Danielle Scott, Jon Reynolds, Jennifer Lyons Pagnard, Jack Novak and Mary Myers in the Source Festival’s revival of “Perfect Arrangement.” (Teresa Wood Photography)

“Roller coasters are my favorite!” a character exclaims as he sits onboard a climbing, plunging amusement-park ride in “This Is the Big One,” a 10-minute drama featured in this year’s Source Festival. The remark may strike a chord with hearers: After all, a festival that focuses on new works can be like a roller coaster, with abrupt, vertiginous ups and downs. People who attend such events may have a tolerance for variability.

But dependable attractions are much in evidence at this year’s Source Festival, running through July 2. To start with, in honor of the festival’s 10th year, the lineup includes a new production of Topher Payne’s “Perfect Arrangement.” After debuting at the Source Festival in 2013, the play went on to national success, including a major award and an off-Broadway run.

Set in a Georgetown duplex in 1950, “Perfect Arrangement” tells of two gay couples who have worked out marriages of convenience with each other so as to pass as straight. Bob and Millie Martindale (Jon Reynolds and Danielle Scott) appear to be the next-door neighbors of Jim and Norma Baxter (Jack Novak and Mary Myers). In fact, Bob and Jim are partners, as are Millie and Norma. The masquerade allows the four to maintain a comfortable private domesticity — until the State Department, where Bob and Norma work, embarks on a purge of suspected homosexuals. (The play is based on the real events of the Lavender Scare.)

On opening night this month, director Nick Martin’s production displayed a few moments of hesitation and stiffness, suggesting that the actors were still acclimatizing to their roles. Still, the action clipped along at a pleasantly brisk pace, honoring both the play’s bubbly comedy and its serious themes. In a fun touch, every now and then a stretch of dialogue, or a stage picture, would archly echo 1950s sitcoms and advertisements.

Scott and Myers are particularly persuasive as the ebullient but canny Millie and the wearier, more cynical Norma. In a smaller role, Toni Rae Salmi displays ace comic timing as Barbara Grant, a State Department translator who knows her own mind. Jessica Cancino designed the set, a bright, decorous 1950s living room — an ideal spot for serving cocktails and canapés.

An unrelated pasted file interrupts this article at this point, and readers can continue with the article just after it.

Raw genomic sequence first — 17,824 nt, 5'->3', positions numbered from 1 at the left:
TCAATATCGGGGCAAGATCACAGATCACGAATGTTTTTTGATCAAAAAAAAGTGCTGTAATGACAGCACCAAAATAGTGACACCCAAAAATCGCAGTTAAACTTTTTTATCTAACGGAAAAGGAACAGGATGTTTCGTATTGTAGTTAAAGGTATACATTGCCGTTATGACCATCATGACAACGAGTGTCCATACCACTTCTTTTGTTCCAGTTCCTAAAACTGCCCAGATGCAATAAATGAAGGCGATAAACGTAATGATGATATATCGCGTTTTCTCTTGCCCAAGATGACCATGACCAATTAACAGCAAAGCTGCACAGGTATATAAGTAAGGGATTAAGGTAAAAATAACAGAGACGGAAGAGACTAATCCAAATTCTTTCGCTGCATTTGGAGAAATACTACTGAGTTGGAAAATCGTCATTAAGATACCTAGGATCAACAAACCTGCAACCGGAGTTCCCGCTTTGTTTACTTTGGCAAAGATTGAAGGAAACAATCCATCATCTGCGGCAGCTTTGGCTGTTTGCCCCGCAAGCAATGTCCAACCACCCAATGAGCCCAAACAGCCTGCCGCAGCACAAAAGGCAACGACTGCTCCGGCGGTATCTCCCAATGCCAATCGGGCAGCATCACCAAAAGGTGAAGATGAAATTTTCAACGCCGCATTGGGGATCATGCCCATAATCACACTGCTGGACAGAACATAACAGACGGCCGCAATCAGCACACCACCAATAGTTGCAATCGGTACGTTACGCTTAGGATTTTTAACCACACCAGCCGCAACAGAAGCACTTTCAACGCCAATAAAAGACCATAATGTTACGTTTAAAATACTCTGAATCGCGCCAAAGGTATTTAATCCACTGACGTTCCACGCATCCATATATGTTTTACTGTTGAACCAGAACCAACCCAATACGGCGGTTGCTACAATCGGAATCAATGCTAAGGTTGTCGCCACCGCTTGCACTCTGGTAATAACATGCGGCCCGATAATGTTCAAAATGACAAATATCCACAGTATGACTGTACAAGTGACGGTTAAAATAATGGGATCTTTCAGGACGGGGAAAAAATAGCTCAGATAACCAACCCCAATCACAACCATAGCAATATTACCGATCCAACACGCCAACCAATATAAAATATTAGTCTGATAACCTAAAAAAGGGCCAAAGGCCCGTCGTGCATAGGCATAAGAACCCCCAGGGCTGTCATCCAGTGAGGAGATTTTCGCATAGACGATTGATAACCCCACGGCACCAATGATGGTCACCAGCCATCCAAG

“Perfect Arrangement” isn’t the only festival offering to reprise the tried-and-true. Of the two 10-minute play showcases, one revives some of the best short scripts from the past decade. I caught the other showcase: an enjoyable group of six playlets with the umbrella title “Covert Catalyst.” Highlights include “This Is the Big One,” Chelsea Marcantel’s artful portrait of six people who experience a roller coaster in drastically different ways. (Kevin Boudreau plays the aforementioned fan.)

Also delightful is local playwright John Bavoso’s “Threat Level: Cream,” a droll and twisty tale of two Washingtonians (Chloe Mikala and Jonathan M. Rizzardi) who encounter a suspicious gallon of milk on the Metro.

A couple of the “Covert Catalyst” pieces are slyly political. For instance, in Lori Fischer’s bold, surreal “Gotta Gethere Whatever Itakes Versus Mr. Chaos,” two people (Zoe Walpole and Carol Spring) are so shocked by an election that they embark on a nonstop jumping routine, essentially aiming to bounce their way to utopia.

The festival also includes two “artistic blind dates,” collaborations between artists of different disciplines. This reviewer cannot attest to the quality of the readings or blind dates. But bracing for the ride can be part of the fun.

Source Festival Through July 2 at Source, 1835 14th St. NW. Tickets: $15-$32. Call 866-811-4111 or visit sourcefestival.org.